FLASHBACK: The Van Horn Place was home - Odessa American: Opinions

FLASHBACK: The Van Horn Place was home

BY CELINDA HAWKINS chawkins@oaoa.com | Posted: Sunday, March 23, 2014 8:30 am

Last week, when the news came out about the closure of Hospice House, it was quite a blow. A blow for this community, which has enjoyed wonderful service they have provided through their parent organization Home Hospice, but also a blow to all of the families who have experienced their love and compassion over the years.

Hospice House, opened for the past 14 years is for sale, but the folks at Home Hospice will continue the good work that they do. But the building, which is now up for sale, has a storied history and a long community connection.

Mrs. Mellie Lasseter Van Horn opened the Van Horn Residential Hotel at 903 N. Sam Houston in the fall of 1938 during the height of Odessa’s first oil boom. The boarding house became an Odessa institution from which many prominent citizens launched their careers and formed life-long friendships. My dad and his friends were among those citizens.

During renovation in 1996, the basic structure, hardwood floors, and interior walls were retained. And it was transformed into a bed and breakfast with a Historic Landmark where the elegance of the past meets the comforts and convenience of the present. Each of the 16 guest rooms is uniquely furnished with quality antiques, a private bath, telephone, and individual climate control. Guests may enjoy breakfast and refreshments throughout the day in the dining room, patio, veranda, or guest lounge. Then in 2000, the B & B was purchased by Home Hospice.

Since that time it has been where many families brought their loved ones as they faced catastrophic illness. In fact, I can’t say enough about them – two years ago, my mother, Judy, spent a few nights there. It was indeed a Godsend. And, everyone from Rev. Jimmy Braswell to Karen Carter and all of the staffers, were absolutely wonderful to my mother and to the family.

My connection to the home goes back more than five decades, when my dad, Bob Hawkins, was a resident there. Back in those days it was called Van Horn Place. Back in about 1955, Dad, fresh from graduating from Texas Tech, headed out to Odessa, where he took his first teaching job at Crockett Junior High. And the first place he landed was Van Horn Place, where he rented a room. I’m not sure Mellie Van Horn was still manning the store, but she may have been.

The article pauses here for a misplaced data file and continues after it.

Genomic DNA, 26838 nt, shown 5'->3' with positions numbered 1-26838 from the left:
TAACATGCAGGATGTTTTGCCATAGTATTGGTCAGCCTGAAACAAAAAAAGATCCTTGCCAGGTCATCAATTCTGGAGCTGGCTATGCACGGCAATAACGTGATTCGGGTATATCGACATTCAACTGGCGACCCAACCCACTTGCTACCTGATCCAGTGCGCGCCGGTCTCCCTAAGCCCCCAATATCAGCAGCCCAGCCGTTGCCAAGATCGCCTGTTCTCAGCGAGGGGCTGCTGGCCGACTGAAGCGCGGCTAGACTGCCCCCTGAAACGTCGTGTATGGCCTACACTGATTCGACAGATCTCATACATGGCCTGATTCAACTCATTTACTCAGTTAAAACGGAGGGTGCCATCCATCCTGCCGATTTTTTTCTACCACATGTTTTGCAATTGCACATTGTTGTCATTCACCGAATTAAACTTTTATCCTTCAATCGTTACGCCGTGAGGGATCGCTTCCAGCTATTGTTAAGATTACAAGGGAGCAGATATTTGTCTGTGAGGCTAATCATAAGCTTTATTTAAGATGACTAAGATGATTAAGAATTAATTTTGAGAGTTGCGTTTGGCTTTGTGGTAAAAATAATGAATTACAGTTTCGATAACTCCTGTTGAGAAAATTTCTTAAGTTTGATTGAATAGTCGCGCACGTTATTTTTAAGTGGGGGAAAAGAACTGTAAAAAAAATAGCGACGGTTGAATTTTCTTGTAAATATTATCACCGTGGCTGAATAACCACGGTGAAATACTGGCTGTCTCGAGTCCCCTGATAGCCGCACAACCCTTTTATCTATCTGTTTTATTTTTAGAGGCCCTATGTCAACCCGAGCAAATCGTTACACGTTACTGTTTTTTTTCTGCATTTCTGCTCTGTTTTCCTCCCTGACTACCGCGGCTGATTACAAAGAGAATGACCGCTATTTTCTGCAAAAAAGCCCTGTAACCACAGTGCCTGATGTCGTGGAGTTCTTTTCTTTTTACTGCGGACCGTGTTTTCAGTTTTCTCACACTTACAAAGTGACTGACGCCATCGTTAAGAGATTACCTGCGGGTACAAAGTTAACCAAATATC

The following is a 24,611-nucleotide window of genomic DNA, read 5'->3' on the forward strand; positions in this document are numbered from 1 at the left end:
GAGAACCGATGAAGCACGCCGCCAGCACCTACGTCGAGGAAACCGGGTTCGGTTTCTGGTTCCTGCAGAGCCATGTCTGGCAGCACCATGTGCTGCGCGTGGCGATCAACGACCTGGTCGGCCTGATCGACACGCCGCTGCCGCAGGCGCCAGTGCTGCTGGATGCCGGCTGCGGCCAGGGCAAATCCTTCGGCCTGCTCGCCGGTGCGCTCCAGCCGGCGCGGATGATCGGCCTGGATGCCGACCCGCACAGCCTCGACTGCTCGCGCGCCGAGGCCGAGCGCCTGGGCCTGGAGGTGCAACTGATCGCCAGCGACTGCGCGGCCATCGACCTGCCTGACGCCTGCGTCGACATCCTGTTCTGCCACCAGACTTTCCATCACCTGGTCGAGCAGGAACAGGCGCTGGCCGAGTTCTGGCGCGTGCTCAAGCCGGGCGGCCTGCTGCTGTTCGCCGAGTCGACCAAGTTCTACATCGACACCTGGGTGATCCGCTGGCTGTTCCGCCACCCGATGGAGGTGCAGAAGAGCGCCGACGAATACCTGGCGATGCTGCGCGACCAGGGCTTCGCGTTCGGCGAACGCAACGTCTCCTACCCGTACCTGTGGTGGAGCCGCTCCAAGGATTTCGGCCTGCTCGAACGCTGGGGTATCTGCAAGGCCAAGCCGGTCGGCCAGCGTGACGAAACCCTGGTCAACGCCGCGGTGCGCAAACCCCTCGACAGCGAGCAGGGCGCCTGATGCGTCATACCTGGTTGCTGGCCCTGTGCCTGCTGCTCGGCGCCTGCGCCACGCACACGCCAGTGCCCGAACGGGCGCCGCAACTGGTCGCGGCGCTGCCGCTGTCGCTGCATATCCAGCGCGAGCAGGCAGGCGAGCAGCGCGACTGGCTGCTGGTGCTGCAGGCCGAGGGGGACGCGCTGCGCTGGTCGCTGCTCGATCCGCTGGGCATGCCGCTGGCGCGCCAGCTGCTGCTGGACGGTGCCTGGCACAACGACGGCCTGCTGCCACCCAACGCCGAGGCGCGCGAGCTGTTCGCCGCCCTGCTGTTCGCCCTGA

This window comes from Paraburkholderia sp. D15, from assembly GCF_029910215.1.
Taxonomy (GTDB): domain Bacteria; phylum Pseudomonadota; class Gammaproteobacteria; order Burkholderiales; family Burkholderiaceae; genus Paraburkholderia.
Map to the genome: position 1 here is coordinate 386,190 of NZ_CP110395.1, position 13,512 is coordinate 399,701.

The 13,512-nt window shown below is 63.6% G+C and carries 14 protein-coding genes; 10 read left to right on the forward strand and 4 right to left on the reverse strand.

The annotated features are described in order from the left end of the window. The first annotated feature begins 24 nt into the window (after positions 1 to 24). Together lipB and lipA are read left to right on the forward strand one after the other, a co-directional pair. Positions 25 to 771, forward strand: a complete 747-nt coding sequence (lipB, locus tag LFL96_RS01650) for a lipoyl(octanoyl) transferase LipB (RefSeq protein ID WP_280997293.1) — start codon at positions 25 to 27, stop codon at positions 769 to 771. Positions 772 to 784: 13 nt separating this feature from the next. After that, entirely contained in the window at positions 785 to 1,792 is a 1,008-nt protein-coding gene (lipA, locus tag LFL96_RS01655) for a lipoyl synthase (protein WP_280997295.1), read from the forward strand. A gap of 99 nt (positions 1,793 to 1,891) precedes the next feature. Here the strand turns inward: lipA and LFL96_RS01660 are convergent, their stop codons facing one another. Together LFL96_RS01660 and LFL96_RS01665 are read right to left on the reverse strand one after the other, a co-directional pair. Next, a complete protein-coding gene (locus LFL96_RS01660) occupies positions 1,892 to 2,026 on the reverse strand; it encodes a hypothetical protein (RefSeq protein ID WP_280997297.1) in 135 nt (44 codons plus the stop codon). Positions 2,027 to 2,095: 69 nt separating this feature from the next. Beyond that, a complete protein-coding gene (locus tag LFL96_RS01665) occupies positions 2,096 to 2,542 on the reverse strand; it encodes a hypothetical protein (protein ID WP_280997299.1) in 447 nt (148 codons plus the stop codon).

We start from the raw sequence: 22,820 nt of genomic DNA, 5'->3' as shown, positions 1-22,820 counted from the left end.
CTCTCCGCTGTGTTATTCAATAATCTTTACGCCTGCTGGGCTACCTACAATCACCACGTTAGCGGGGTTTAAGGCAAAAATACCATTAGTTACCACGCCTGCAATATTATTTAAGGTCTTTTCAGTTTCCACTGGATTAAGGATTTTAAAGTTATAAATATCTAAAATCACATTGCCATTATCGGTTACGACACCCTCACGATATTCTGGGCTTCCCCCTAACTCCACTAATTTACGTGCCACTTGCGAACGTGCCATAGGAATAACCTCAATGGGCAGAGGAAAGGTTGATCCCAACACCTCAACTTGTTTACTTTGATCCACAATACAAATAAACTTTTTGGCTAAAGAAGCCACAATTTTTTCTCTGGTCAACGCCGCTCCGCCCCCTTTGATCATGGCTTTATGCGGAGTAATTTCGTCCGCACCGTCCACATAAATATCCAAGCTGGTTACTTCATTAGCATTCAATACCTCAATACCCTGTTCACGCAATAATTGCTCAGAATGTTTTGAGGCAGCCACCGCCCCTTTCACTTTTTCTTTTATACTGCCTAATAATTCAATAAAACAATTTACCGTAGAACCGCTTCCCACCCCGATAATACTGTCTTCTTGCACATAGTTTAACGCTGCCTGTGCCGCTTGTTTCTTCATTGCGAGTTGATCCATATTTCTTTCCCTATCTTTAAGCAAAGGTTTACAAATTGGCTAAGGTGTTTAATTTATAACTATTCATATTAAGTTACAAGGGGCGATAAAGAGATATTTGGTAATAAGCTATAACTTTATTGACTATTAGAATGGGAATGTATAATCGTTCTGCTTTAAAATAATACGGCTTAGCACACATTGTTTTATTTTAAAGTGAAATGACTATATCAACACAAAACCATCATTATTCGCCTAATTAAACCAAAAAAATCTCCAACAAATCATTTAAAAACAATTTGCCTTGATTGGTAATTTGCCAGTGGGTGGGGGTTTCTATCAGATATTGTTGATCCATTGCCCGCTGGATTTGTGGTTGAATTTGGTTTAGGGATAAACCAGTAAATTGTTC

On Friday, as I thought about how I might confirm that Dad actually lived there, I remembered a stack of letters, that my mother kept, tied up with a sparkling white shoelace. I was on my way to work, and something made me turn the car around and head back to the house for the letters. Sure enough as I thumbed through them, I noticed the address on letters from my mom to my dad and it read 903 N. Sam Houston. I went right to them.

There were many more letters from my mom to my dad, in the two years they corresponded after he graduated and she finished up at Tech and before they married.

In a letter dated Jan. 16, 1956, she writes:

“Guess what? Dick bought a car. It’s a 1951 Dodge, 4-door and is metallic gray. It has a lighter, radio, heater and it is in excellent condition and he bought it for only $300….”

Or an excerpt from March 16, 1956 when she recalled calling him from the dorm phone:

“I’m so glad I called you, because I’ve missed you…After I hung up the operator called back and said that I owed 40 cents more so I had to run all over the dorm to borrow money…”

In every letter, Dad apologizes for not being a more ardent letter writer.

In one dated Jan. 18, 1958 he writes:

“I don’t know how to begin a letter to you, because it has been so long since I wrote you…I sure hope you do good on all your finals. My tests are coming tomorrow and I will be busy grading and recording grades next week…”

On April 21, 1958, he writes:

“I already miss you and I don’t know if I can stay here for a whole month or not. Well sweetheart I want you to be good and I love you very much.”

And on May 31, 1958 just a little over a month later, they were married in Dallas.

A very special connection to a very special house – and I am grateful.